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UK shops to sell cigarettes in plain packaging… whose stupid idea was *that*?

09/03/2011

It was UK health secretary Andrew Lansley’s idea, apparently. He has announced his intention over the next 5 years to reduce the number of smokers in Britain by a greater number than was reduced in the past 5 years. And he has identified cigarettes’ allegedly gaudy, inviting packaging as a chief reason why people take up the habit in the first place. He has also announced a “consultation” into the idea of banning cigarette displays entirely, so tobacco products will have to be sold from “under the counter”.

Obviously, Lansley is a massive tit. Plain packaging and discreet under-the-counter sales will make cigarettes seem very illicit… and we all know what teenagers in general think of illicit activities. I predict that these measures will not reduce the number of smokers at all. Maybe it’ll even increase the number of smokers. Which is, of course, no bad thing for a political party that counts amongst its members the very tobacco barons the government claims it wants to destroy.

The other day I was waiting in the queue for the tobacco counter at my local Sainsbury’s, and I was struck by the current packaging of cigarettes. Every single pack has emblazoned across its front in bold letters sentences like SMOKING KILLS and SMOKING WILL TURN YOUR UNBORN CHILD INTO A STUMP-HEADED MUTANT. If that hasn’t reduced the number of smokers by the “desired” amount, what in hell makes Lansley think his stupid idea will do any better? The answer, of course, is stupidity. And hypocrisy. We must never forget the hypocrisy factor when trying to figure out our Con-Dem government’s motives.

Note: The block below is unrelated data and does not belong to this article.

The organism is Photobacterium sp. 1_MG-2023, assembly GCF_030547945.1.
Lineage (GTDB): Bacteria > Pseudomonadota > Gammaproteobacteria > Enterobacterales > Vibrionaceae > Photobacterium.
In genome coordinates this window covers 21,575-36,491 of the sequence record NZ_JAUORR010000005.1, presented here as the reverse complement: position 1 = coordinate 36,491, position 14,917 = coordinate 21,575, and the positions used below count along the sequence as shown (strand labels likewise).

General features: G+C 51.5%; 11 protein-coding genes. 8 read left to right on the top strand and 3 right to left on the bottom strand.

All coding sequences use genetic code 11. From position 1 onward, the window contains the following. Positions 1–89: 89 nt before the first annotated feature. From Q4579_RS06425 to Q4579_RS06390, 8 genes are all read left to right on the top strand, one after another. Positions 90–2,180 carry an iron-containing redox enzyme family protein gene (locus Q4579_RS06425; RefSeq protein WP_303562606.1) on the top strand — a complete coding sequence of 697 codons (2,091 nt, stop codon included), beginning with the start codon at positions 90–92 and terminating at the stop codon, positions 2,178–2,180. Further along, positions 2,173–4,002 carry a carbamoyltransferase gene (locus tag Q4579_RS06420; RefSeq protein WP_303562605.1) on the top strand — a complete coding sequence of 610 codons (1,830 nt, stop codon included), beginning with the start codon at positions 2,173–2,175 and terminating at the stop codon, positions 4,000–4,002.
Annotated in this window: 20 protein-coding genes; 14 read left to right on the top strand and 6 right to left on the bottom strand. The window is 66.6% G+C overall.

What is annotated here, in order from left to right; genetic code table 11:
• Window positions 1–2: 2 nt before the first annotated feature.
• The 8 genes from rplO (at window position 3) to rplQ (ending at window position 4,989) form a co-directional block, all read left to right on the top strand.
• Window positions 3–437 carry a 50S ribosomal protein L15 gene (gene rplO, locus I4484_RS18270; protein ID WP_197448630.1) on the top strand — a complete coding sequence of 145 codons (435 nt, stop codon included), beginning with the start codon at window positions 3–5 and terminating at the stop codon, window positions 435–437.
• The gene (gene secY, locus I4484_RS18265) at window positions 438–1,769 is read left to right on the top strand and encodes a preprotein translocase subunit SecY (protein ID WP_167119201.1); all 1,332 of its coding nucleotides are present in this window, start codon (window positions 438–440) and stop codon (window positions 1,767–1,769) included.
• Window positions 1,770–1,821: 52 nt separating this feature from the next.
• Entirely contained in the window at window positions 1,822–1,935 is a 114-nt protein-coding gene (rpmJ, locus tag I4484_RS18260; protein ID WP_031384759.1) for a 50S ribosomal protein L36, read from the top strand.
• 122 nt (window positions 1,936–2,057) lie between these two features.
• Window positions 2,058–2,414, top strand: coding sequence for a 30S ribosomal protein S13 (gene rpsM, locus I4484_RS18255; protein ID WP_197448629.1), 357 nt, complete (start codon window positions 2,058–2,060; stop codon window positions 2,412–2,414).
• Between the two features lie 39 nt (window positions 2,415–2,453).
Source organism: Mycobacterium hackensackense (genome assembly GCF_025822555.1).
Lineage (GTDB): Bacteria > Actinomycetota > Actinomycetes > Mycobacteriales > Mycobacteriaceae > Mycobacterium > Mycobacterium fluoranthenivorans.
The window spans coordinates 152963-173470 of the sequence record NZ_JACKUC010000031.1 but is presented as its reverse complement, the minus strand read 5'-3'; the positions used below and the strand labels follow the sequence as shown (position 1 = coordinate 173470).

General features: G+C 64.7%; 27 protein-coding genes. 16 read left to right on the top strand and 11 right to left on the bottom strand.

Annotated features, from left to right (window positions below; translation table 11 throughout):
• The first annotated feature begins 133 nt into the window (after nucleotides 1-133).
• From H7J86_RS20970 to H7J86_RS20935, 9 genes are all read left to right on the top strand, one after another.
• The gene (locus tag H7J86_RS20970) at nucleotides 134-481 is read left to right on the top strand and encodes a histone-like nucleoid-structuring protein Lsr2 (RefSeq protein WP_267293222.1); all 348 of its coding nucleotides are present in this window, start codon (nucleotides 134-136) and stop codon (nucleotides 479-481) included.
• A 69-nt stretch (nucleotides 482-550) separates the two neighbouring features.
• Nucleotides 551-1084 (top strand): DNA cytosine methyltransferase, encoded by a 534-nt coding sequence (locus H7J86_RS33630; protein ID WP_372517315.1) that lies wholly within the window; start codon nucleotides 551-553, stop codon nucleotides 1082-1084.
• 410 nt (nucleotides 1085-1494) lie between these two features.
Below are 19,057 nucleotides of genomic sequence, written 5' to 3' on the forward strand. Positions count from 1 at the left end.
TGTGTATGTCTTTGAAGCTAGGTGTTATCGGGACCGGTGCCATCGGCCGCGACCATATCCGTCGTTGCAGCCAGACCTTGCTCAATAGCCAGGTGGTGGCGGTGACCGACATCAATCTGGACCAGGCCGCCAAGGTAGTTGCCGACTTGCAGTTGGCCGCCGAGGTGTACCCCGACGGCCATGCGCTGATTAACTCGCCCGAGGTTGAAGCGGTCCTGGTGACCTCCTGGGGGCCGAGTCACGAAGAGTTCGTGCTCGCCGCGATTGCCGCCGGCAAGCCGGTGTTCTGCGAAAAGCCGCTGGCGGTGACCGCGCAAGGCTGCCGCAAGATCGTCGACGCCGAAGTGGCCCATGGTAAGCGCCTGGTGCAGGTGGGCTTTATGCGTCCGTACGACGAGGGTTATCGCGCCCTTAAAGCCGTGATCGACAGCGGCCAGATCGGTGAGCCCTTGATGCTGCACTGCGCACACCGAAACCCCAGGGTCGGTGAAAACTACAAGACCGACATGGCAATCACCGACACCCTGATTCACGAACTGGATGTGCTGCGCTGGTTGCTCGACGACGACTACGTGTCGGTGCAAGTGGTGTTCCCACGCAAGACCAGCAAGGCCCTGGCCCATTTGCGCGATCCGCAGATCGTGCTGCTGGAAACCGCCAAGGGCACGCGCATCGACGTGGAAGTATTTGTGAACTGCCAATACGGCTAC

Incidentally, that same Guardian story says that 21.2% of adults in Britain are smokers. It’s a minority, for sure, but it’s one heck of a big minority. Who the hell do the government think they are, messing with more than 8 million people’s right to choose what they do? Plus the government makes a lot of money by taxing tobacco products. What are they going to do if we all stop smoking – increase the tax on road fuel (which, incidentally, is far more harmful to the general population’s health than a damn cigarette)? These pin-headed ministers really do need to think these things through…

Cigarette displays like this may soon be outlawed if the UK govt gets its way

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You are now entering the United Kingdom: No Smoking!

01/02/2010

Monday 1 February 2010